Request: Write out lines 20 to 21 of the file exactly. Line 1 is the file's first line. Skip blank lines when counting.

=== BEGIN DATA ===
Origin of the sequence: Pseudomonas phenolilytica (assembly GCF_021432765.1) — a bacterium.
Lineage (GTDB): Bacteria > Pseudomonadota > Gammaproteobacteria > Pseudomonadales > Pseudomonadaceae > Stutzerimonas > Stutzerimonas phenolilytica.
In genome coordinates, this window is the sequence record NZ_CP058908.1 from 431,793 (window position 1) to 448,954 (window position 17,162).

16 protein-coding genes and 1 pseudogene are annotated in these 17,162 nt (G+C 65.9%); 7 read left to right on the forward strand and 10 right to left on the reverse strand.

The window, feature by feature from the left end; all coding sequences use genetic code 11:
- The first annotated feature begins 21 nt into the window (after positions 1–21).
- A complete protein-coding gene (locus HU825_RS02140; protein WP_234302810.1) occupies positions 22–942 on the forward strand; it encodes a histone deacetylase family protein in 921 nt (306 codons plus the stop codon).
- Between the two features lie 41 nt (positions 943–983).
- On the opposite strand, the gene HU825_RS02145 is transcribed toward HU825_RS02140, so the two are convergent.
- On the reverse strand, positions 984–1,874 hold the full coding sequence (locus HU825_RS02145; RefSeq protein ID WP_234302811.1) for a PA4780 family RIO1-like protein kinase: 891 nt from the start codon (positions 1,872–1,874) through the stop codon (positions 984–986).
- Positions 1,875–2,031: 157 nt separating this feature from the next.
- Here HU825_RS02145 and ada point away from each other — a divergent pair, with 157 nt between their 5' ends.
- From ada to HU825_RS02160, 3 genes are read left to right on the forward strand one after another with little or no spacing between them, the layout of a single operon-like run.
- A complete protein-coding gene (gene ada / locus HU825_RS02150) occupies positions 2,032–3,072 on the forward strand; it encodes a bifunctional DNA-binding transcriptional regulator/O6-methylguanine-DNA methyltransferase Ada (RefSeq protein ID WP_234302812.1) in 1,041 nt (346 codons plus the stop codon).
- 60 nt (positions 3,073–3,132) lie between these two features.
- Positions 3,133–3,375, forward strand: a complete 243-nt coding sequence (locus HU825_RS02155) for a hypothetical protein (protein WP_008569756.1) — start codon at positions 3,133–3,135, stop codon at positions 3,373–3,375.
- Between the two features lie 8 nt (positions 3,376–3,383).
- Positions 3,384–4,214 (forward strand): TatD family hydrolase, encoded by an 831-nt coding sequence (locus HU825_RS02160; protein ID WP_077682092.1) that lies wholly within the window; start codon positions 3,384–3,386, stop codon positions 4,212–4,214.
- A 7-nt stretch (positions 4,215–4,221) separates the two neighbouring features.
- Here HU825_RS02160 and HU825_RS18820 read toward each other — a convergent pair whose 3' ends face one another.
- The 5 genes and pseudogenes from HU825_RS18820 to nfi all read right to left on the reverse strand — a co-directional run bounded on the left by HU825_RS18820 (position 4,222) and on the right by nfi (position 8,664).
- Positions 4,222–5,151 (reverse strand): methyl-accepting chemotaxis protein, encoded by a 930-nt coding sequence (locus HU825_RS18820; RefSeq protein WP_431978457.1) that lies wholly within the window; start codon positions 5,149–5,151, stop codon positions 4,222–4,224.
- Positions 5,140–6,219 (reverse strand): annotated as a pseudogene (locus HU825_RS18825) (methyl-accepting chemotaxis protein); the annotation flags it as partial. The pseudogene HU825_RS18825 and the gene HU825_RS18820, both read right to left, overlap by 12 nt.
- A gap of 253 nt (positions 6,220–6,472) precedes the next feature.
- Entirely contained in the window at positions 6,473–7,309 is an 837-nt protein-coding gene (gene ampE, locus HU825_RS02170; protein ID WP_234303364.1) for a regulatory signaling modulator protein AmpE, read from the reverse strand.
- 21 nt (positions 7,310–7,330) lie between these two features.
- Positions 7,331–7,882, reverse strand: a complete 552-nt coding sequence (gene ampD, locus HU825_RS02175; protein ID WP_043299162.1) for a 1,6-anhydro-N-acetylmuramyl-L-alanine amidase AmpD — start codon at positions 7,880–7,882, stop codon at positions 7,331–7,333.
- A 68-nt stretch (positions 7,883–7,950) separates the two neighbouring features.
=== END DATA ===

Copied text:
- Here HU825_RS02160 and HU825_RS18820 read toward each other — a convergent pair whose 3' ends face one another.
- The 5 genes and pseudogenes from HU825_RS18820 to nfi all read right to left on the reverse strand — a co-directional run bounded on the left by HU825_RS18820 (position 4,222) and on the right by nfi (position 8,664).